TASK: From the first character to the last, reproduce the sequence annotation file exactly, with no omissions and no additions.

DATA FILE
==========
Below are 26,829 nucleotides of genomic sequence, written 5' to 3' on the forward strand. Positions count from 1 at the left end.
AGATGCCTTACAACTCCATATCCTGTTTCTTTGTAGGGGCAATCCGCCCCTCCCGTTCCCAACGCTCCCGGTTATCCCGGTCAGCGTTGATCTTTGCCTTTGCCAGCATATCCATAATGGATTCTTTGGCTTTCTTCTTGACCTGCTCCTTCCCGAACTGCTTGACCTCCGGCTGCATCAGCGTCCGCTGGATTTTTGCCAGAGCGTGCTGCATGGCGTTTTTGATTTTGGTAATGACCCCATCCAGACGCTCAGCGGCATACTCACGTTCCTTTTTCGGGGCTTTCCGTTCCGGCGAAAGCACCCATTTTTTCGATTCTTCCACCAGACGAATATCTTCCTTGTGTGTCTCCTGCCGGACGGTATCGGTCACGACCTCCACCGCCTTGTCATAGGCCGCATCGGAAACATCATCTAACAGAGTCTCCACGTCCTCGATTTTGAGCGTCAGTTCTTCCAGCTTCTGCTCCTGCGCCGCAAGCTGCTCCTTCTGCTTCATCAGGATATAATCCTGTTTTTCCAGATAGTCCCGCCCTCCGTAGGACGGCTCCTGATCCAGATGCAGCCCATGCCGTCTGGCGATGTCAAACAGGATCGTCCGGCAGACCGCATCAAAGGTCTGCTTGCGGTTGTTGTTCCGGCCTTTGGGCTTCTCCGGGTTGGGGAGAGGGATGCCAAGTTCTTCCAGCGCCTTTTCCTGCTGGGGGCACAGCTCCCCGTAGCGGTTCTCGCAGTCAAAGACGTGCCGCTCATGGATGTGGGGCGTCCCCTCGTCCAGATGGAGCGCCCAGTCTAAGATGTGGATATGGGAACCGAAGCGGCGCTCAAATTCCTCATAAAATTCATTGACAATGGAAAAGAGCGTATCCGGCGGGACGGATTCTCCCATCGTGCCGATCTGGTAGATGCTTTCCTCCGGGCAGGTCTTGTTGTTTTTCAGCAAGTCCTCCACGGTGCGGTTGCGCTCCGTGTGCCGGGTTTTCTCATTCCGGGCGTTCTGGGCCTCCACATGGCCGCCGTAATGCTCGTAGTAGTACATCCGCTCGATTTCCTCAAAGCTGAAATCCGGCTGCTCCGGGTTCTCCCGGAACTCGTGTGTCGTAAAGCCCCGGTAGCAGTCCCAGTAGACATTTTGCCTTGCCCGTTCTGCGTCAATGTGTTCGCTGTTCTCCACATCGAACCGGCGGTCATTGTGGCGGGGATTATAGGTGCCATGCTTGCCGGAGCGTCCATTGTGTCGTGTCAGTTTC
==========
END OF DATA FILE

Below are 26,829 nucleotides of genomic sequence, written 5' to 3' on the forward strand. Positions count from 1 at the left end.
AGATGCCTTACAACTCCATATCCTGTTTCTTTGTAGGGGCAATCCGCCCCTCCCGTTCCCAACGCTCCCGGTTATCCCGGTCAGCGTTGATCTTTGCCTTTGCCAGCATATCCATAATGGATTCTTTGGCTTTCTTCTTGACCTGCTCCTTCCCGAACTGCTTGACCTCCGGCTGCATCAGCGTCCGCTGGATTTTTGCCAGAGCGTGCTGCATGGCGTTTTTGATTTTGGTAATGACCCCATCCAGACGCTCAGCGGCATACTCACGTTCCTTTTTCGGGGCTTTCCGTTCCGGCGAAAGCACCCATTTTTTCGATTCTTCCACCAGACGAATATCTTCCTTGTGTGTCTCCTGCCGGACGGTATCGGTCACGACCTCCACCGCCTTGTCATAGGCCGCATCGGAAACATCATCTAACAGAGTCTCCACGTCCTCGATTTTGAGCGTCAGTTCTTCCAGCTTCTGCTCCTGCGCCGCAAGCTGCTCCTTCTGCTTCATCAGGATATAATCCTGTTTTTCCAGATAGTCCCGCCCTCCGTAGGACGGCTCCTGATCCAGATGCAGCCCATGCCGTCTGGCGATGTCAAACAGGATCGTCCGGCAGACCGCATCAAAGGTCTGCTTGCGGTTGTTGTTCCGGCCTTTGGGCTTCTCCGGGTTGGGGAGAGGGATGCCAAGTTCTTCCAGCGCCTTTTCCTGCTGGGGGCACAGCTCCCCGTAGCGGTTCTCGCAGTCAAAGACGTGCCGCTCATGGATGTGGGGCGTCCCCTCGTCCAGATGGAGCGCCCAGTCTAAGATGTGGATATGGGAACCGAAGCGGCGCTCAAATTCCTCATAAAATTCATTGACAATGGAAAAGAGCGTATCCGGCGGGACGGATTCTCCCATCGTGCCGATCTGGTAGATGCTTTCCTCCGGGCAGGTCTTGTTGTTTTTCAGCAAGTCCTCCACGGTGCGGTTGCGCTCCGTGTGCCGGGTTTTCTCATTCCGGGCGTTCTGGGCCTCCACATGGCCGCCGTAATGCTCGTAGTAGTACATCCGCTCGATTTCCTCAAAGCTGAAATCCGGCTGCTCCGGGTTCTCCCGGAACTCGTGTGTCGTAAAGCCCCGGTAGCAGTCCCAGTAGACATTTTGCCTTGCCCGTTCTGCGTCAATGTGTTCGCTGTTCTCCACATCGAACCGGCGGTCATTGTGGCGGGGATTATAGGTGCCATGCTTGCCGGAGCGTCCATTGTGTCGTGTCAGTTTC